I left as quickly as I could. With the breach of trust and lack of accountability, I didn’t want to pay this man any more money than necessary. I had to let go and trust Universal Energy to take care of the “bad” physical things. I was not disappointed.

Shortly after I left, my landlord’s wonderful new tenant breached his lease with the landlord. He hasn’t rented the house since.

An astute, spiritual friend said to me eighteen months ago when I was first having challenges with the builder of my home, “Haven’t you figured out yet that you aren’t supposed to live there?” No, I hadn’t. I’m stubborn. I will exhaust every viable avenue I can think of to resolve a situation or relationship issue before I’ll walk away. However, when Higher Power doesn’t want me to stay where I am, She just keeps slapping me harder and harder and putting more and more roadblocks in my way until I have no choice but to move in a new direction. From hindsight, the new direction is invariably the one my spiritual path is intended to take.

Can You Be Authentically Angry and Authentically Fair at the Same Time?

Sep 05

My first thought was, “No, I can’t be authentically angry and authentically fair at the same time.”

In our human world, I frequently experience a sudden shift from being fair and reasonable to feeling rage when a person on the other side of a transaction stops being fair and reasonable, blames, doesn’t listen, doesn’t respond, and tries to control, manipulate or dictate an outcome that is not mutually acceptable. 

However, at a different level of consciousness, I think I can be both authentically angry and authentically fair.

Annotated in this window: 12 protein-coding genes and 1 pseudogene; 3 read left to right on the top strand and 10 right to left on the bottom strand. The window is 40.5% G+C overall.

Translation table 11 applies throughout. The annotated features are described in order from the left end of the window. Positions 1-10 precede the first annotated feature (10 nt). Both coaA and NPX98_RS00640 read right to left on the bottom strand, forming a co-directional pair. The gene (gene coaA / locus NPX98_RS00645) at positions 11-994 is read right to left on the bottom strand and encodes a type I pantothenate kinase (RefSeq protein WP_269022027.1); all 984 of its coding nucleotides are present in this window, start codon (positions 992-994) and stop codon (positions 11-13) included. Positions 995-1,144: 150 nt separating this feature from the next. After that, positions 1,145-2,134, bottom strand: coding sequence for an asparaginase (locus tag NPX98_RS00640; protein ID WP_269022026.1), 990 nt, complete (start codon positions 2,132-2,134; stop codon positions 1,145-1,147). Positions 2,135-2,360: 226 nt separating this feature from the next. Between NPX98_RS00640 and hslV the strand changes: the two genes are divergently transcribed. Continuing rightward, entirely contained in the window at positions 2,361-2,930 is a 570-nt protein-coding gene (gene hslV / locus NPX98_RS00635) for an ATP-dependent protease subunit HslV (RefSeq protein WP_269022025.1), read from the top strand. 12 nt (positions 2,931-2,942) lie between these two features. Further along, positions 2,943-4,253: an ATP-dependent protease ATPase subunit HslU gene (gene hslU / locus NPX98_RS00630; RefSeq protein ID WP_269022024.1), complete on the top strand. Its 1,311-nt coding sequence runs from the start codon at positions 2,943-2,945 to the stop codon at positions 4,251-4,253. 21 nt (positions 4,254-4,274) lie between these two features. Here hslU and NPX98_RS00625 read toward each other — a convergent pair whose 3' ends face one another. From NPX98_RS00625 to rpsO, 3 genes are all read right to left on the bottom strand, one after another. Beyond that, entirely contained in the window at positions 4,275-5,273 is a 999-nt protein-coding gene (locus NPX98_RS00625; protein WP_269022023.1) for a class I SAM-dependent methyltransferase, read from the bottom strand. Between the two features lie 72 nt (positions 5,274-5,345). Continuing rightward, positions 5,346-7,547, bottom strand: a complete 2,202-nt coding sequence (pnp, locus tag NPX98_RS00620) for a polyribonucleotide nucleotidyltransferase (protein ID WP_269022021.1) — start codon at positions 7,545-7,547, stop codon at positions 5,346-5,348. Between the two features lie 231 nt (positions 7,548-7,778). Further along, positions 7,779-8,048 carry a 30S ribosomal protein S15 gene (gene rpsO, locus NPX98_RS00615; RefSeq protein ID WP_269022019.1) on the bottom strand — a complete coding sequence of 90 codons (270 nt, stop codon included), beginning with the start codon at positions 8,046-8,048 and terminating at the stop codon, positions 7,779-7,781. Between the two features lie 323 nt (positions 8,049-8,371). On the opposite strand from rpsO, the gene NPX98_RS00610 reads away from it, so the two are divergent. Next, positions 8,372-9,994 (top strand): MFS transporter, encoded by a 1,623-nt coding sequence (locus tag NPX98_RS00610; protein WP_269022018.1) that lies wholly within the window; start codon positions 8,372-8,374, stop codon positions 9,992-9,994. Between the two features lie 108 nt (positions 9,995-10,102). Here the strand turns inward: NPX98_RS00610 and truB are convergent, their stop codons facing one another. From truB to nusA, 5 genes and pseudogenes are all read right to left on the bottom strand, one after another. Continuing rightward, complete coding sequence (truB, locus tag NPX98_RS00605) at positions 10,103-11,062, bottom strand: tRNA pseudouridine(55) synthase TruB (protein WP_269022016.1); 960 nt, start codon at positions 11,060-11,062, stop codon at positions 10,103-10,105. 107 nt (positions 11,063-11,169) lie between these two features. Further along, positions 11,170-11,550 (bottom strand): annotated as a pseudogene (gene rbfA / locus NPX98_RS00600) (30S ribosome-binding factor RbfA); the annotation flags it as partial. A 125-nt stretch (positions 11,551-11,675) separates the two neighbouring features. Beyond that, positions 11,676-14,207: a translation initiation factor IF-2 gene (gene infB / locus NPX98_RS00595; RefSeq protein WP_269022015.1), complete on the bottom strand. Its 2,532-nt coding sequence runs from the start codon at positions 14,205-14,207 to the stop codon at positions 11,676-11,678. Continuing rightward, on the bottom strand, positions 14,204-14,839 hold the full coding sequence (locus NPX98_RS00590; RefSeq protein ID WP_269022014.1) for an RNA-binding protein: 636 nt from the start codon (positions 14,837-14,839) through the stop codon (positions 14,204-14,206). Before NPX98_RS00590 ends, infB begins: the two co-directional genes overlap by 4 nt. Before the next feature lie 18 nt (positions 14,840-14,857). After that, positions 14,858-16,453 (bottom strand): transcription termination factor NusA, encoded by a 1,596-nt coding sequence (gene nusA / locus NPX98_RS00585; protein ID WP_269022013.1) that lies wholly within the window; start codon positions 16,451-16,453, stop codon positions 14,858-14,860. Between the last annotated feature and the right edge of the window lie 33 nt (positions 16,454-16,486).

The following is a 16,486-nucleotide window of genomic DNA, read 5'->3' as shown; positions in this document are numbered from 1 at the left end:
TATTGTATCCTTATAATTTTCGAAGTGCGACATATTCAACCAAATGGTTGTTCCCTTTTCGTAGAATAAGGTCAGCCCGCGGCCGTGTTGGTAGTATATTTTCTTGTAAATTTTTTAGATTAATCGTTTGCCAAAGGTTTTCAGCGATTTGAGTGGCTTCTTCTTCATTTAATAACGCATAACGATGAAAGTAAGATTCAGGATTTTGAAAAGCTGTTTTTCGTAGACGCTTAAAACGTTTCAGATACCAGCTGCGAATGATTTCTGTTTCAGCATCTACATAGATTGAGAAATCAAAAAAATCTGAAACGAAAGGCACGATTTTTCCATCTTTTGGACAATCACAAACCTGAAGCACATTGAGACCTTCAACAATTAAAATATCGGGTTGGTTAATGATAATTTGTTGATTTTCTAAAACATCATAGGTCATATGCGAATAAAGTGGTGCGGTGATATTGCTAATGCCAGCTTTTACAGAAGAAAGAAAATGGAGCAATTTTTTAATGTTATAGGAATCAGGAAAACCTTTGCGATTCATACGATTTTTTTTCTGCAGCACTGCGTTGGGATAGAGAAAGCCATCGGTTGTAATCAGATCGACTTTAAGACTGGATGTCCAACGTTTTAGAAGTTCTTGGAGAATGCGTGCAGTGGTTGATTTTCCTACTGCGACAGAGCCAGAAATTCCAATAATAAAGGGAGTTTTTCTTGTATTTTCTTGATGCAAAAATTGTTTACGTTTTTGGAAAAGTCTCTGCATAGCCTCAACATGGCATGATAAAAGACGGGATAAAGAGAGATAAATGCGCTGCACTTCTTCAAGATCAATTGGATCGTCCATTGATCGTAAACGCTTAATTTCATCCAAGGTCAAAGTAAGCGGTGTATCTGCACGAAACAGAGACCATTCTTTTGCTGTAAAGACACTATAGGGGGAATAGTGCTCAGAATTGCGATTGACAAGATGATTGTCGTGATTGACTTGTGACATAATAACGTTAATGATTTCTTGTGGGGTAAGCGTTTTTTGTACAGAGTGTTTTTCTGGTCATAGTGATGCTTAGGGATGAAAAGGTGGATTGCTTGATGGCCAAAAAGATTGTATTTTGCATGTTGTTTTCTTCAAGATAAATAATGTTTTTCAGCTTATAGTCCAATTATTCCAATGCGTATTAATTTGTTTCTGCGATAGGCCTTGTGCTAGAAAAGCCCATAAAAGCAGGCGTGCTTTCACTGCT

On the human level, “fair and reasonable” assumes that the other and I have a mutual goal – working together to create a result that neither of us could create alone. We brainstorm and mastermind, throwing our thoughts out to each other and exchanging information about what we can do and what we can’t. We look for alternate ways of creating the result. Together, we make it happen. This happened for me recently with the help of almost 40 other people. It was both mind-boggling and humbling. 

“Fair and reasonable” at the human level breaks down when the goals of the parties are no longer identical. The homeowner wants a beautiful, well-built home. The builder wants to pocket as much money as possible with as little expense as possible. If the original understanding was that the builder would construct a house in accordance with specific plans using specific materials, and the homeowner would make progress payments, when one of them does not do what they agreed to do, it’s very easy, on the human level, to shift from “fair and reasonable” to authentically angry.